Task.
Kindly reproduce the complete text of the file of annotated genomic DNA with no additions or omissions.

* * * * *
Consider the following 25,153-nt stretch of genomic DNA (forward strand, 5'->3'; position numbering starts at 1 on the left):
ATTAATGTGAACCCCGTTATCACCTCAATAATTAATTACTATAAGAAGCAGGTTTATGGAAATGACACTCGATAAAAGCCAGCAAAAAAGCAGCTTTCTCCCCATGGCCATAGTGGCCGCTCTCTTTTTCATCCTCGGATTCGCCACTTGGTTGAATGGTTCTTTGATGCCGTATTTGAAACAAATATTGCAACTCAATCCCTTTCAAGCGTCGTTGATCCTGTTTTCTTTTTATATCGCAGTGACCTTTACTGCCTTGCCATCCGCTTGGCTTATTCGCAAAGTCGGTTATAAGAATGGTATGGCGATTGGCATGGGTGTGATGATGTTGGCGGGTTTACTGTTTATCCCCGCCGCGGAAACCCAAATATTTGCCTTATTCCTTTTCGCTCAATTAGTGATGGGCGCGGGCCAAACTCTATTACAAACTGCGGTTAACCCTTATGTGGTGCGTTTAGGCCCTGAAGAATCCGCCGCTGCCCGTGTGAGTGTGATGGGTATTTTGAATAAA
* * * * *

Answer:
Consider the following 25,153-nt stretch of genomic DNA (forward strand, 5'->3'; position numbering starts at 1 on the left):
ATTAATGTGAACCCCGTTATCACCTCAATAATTAATTACTATAAGAAGCAGGTTTATGGAAATGACACTCGATAAAAGCCAGCAAAAAAGCAGCTTTCTCCCCATGGCCATAGTGGCCGCTCTCTTTTTCATCCTCGGATTCGCCACTTGGTTGAATGGTTCTTTGATGCCGTATTTGAAACAAATATTGCAACTCAATCCCTTTCAAGCGTCGTTGATCCTGTTTTCTTTTTATATCGCAGTGACCTTTACTGCCTTGCCATCCGCTTGGCTTATTCGCAAAGTCGGTTATAAGAATGGTATGGCGATTGGCATGGGTGTGATGATGTTGGCGGGTTTACTGTTTATCCCCGCCGCGGAAACCCAAATATTTGCCTTATTCCTTTTCGCTCAATTAGTGATGGGCGCGGGCCAAACTCTATTACAAACTGCGGTTAACCCTTATGTGGTGCGTTTAGGCCCTGAAGAATCCGCCGCTGCCCGTGTGAGTGTGATGGGTATTTTGAATAAA